Though you might not know it from the dearth of posts here, I’ve been busy.
For instance, I had a few thoughts about Jon Brion’s recent show at Hideout.
Finally, with all due respect to Michael L. Romansky, the death of Captain America isn’t anything to get upset about. Or rather, it would be if Captain America were dead.
Steve Rogers, the man who for the last sixty odd years has embodied the ideals symbolized by Captain America, is. Leaving aside the notion that a death in comics is rarely permanent someone else could (and likely will) pick up the mantle of Captain America and settle into it just fine. He or she will find a way to uphold the ideals that Cap stands for, while still being relatable.
In the wake of the Civil War series, Rogers found he was no longer in touch with what America had become, which is – in part – why he surrendered to the police at the end of the mini-series (though it’s worth noting he said “They’re not arresting Captain America…they’re arresting Steve Rogers, that’s a very different thing.”) The reasons why he started the fight were still worth fighting for, but he found that his methods were no longer winning hearts and minds. America was still a good country, but its new reality could not be seen in Manichean terms. If only it hadn’t taken a destructive war, and the loss of good people, to make that clear to him (gosh, this sounds so familiar for some reason…).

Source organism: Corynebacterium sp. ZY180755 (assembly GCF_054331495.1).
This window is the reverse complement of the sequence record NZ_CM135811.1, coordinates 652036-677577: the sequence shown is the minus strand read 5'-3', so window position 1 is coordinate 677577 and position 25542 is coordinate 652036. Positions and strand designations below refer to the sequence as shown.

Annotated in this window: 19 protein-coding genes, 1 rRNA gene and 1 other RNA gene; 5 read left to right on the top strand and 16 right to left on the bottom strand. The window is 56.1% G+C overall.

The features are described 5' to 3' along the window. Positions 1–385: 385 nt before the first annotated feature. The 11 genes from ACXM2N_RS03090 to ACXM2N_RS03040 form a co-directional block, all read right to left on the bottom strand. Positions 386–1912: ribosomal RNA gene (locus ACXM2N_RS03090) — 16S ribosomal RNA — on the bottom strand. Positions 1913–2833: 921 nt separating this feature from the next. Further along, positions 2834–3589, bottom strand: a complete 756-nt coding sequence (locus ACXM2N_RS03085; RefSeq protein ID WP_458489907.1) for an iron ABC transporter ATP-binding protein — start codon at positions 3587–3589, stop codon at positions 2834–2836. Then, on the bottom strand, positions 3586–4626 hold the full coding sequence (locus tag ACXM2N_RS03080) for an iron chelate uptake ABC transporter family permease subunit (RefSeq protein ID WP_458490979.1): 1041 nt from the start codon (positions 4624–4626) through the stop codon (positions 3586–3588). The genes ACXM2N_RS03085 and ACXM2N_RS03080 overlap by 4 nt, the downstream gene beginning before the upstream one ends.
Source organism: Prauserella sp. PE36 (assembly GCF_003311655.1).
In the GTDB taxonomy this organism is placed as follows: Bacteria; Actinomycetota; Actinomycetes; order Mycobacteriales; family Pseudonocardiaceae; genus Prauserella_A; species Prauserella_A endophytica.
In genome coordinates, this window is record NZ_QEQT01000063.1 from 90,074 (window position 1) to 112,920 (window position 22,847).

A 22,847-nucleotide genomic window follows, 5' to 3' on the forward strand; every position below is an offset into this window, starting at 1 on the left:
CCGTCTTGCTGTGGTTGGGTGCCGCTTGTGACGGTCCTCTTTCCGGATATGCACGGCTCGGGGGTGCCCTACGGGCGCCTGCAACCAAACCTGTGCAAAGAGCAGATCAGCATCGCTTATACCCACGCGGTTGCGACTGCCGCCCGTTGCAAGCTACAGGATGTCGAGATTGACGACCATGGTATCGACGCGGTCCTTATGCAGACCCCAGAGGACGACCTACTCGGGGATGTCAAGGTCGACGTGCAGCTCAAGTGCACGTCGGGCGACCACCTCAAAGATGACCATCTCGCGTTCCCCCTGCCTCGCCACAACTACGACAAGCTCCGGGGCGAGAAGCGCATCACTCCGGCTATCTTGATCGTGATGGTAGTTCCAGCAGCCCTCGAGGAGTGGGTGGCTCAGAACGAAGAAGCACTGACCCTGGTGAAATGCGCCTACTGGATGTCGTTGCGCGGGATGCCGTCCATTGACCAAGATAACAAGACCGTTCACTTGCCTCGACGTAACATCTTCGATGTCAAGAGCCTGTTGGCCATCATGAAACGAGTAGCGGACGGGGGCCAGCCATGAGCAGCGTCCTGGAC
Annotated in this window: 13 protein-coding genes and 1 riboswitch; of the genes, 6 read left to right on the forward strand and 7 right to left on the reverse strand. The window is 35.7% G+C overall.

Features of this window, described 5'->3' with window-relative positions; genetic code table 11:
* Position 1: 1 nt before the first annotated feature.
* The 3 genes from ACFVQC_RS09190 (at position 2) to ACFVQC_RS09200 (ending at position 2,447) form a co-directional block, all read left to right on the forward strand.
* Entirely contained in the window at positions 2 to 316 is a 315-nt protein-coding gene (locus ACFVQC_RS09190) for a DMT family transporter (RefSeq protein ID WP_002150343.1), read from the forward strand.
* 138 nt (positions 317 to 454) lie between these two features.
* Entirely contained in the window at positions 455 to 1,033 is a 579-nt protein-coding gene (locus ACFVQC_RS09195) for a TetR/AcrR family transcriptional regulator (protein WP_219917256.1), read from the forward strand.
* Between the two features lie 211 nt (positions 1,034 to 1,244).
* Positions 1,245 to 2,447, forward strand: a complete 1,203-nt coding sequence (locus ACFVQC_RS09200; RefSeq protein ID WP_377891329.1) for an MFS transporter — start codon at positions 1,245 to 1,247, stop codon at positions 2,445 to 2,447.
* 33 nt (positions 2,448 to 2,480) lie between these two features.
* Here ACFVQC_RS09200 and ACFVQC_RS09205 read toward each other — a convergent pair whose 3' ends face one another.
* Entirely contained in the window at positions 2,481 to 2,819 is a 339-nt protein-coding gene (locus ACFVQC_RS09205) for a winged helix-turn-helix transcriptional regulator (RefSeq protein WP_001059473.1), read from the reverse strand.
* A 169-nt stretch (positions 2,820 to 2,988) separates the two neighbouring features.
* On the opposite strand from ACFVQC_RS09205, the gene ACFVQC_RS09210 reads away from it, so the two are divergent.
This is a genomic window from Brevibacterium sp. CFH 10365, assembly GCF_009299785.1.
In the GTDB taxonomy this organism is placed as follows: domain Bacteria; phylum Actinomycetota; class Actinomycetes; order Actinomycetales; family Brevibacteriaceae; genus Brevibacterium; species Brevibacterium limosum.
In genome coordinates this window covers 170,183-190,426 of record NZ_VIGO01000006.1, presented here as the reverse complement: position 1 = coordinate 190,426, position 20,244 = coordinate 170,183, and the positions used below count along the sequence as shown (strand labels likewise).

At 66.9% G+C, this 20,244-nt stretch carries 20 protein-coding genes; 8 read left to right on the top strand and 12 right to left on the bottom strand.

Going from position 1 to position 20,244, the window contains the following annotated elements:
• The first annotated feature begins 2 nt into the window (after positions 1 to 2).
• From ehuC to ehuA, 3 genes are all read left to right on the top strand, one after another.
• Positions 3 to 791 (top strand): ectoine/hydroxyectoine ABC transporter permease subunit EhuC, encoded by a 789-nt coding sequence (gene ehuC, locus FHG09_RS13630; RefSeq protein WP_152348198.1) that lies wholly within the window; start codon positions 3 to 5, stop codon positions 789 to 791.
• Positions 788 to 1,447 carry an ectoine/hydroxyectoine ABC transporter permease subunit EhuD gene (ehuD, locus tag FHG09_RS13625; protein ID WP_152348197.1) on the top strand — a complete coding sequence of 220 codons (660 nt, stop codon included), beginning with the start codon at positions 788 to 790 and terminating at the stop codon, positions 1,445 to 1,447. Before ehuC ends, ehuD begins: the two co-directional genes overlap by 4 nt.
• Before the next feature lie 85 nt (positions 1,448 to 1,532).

In any case, the ideals of a country do not live and die by the actions of one person, but rather by those that find the way to live them in a way that best serves all.